It was one of those blazing hot summer days in July when it was simply too darned hot to do anything but sit on the company store porch and watch the cars go by. However, some of the guys had decided to “thumb” a ride to go swimming at the Holden swimming pool. With their swimming trunks wrapped tightly inside a rolled up bath towel, it wasn’t long before the boys got a ride to the “all-white” public pool that was near the Recreational Building that, like the pool, was the product of Island Creek Coal Company, as was the very store porch we sat on—No. 16 Company Store—the lifeblood of the Verdunville neighborhood. The Logan Regional Hospital Cancer Clinic has replaced the Recreational Building, the swimming pool is long gone, and the company store burned during the 1970’s.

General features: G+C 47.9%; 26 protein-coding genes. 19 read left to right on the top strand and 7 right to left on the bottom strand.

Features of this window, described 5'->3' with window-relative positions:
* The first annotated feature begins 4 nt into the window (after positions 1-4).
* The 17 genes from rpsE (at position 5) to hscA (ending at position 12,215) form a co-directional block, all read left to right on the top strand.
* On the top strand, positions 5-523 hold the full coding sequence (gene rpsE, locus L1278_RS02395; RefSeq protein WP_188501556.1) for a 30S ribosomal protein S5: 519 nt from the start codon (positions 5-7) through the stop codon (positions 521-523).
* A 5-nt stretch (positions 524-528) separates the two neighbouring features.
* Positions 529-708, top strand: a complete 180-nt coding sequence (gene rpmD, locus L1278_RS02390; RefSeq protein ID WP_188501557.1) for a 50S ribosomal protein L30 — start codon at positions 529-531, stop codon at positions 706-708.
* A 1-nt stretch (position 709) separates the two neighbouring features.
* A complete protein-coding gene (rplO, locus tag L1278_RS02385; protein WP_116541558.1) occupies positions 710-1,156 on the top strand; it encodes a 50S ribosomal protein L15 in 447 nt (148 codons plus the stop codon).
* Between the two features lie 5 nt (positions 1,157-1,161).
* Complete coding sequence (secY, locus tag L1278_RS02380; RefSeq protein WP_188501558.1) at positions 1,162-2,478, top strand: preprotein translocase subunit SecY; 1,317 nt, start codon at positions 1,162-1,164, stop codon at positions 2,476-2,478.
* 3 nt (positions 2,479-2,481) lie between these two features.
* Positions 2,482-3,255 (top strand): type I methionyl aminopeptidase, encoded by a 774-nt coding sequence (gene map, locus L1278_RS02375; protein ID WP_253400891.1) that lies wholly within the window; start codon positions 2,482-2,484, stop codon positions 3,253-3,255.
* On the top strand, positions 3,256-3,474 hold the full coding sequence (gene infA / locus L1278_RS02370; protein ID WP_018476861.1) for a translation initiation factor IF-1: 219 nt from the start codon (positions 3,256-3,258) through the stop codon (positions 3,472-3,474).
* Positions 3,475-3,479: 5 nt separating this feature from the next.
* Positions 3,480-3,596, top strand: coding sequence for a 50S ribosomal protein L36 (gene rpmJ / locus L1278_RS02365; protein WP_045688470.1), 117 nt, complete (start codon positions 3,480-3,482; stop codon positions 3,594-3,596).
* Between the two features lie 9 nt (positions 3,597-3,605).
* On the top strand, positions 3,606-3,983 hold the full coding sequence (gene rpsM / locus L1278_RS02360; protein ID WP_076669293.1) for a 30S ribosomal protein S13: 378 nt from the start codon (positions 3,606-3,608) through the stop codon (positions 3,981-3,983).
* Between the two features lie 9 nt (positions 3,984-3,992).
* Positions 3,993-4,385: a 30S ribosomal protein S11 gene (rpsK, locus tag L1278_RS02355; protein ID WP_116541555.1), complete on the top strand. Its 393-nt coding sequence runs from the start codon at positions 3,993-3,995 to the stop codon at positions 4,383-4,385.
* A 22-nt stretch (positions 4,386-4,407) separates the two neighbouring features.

On this particular day, the rest of the usual “Porch Sitters” had decided they couldn’t afford to go swimming and also carry out the big plans they had for the evening. The admission to the pool was only 50 cents, but the five guys (whose names will be changed to protect both the innocent and the guilty) had saved their money for over a week and gallantly awaited the forthcoming sunset. Darkness was very often a welcome site in summertime back then when nobody had air conditioning in their homes and the window fans didn’t do much to help in the sweltering heat of the daytime. In fact, none of the “Porch Sitters” had even heard of air conditioning in homes, but most of us had heard that at least one movie theatre in downtown Logan had “air conditioning” because the ad in The Logan Banner said so.